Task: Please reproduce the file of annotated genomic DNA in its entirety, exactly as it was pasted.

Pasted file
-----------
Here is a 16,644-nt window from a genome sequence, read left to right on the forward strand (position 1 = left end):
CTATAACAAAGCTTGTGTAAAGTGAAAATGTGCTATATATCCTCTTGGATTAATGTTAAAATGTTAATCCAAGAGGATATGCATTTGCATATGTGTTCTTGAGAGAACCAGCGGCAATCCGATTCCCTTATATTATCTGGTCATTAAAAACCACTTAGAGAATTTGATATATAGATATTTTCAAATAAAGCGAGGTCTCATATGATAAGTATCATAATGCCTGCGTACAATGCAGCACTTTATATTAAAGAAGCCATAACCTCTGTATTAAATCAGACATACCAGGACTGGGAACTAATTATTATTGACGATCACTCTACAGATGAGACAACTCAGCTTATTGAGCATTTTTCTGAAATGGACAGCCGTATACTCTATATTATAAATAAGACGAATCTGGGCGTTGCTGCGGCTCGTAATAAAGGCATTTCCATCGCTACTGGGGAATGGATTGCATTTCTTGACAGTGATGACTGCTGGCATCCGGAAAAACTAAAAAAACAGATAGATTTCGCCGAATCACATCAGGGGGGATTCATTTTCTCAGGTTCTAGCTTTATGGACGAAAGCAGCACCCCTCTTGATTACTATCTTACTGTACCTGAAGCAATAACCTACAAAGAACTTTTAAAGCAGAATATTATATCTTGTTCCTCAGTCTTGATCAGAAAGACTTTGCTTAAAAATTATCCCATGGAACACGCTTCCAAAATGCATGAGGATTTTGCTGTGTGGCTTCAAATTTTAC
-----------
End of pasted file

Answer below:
Here is a 16,644-nt window from a genome sequence, read left to right on the forward strand (position 1 = left end):
CTATAACAAAGCTTGTGTAAAGTGAAAATGTGCTATATATCCTCTTGGATTAATGTTAAAATGTTAATCCAAGAGGATATGCATTTGCATATGTGTTCTTGAGAGAACCAGCGGCAATCCGATTCCCTTATATTATCTGGTCATTAAAAACCACTTAGAGAATTTGATATATAGATATTTTCAAATAAAGCGAGGTCTCATATGATAAGTATCATAATGCCTGCGTACAATGCAGCACTTTATATTAAAGAAGCCATAACCTCTGTATTAAATCAGACATACCAGGACTGGGAACTAATTATTATTGACGATCACTCTACAGATGAGACAACTCAGCTTATTGAGCATTTTTCTGAAATGGACAGCCGTATACTCTATATTATAAATAAGACGAATCTGGGCGTTGCTGCGGCTCGTAATAAAGGCATTTCCATCGCTACTGGGGAATGGATTGCATTTCTTGACAGTGATGACTGCTGGCATCCGGAAAAACTAAAAAAACAGATAGATTTCGCCGAATCACATCAGGGGGGATTCATTTTCTCAGGTTCTAGCTTTATGGACGAAAGCAGCACCCCTCTTGATTACTATCTTACTGTACCTGAAGCAATAACCTACAAAGAACTTTTAAAGCAGAATATTATATCTTGTTCCTCAGTCTTGATCAGAAAGACTTTGCTTAAAAATTATCCCATGGAACACGCTTCCAAAATGCATGAGGATTTTGCTGTGTGGCTTCAAATTTTAC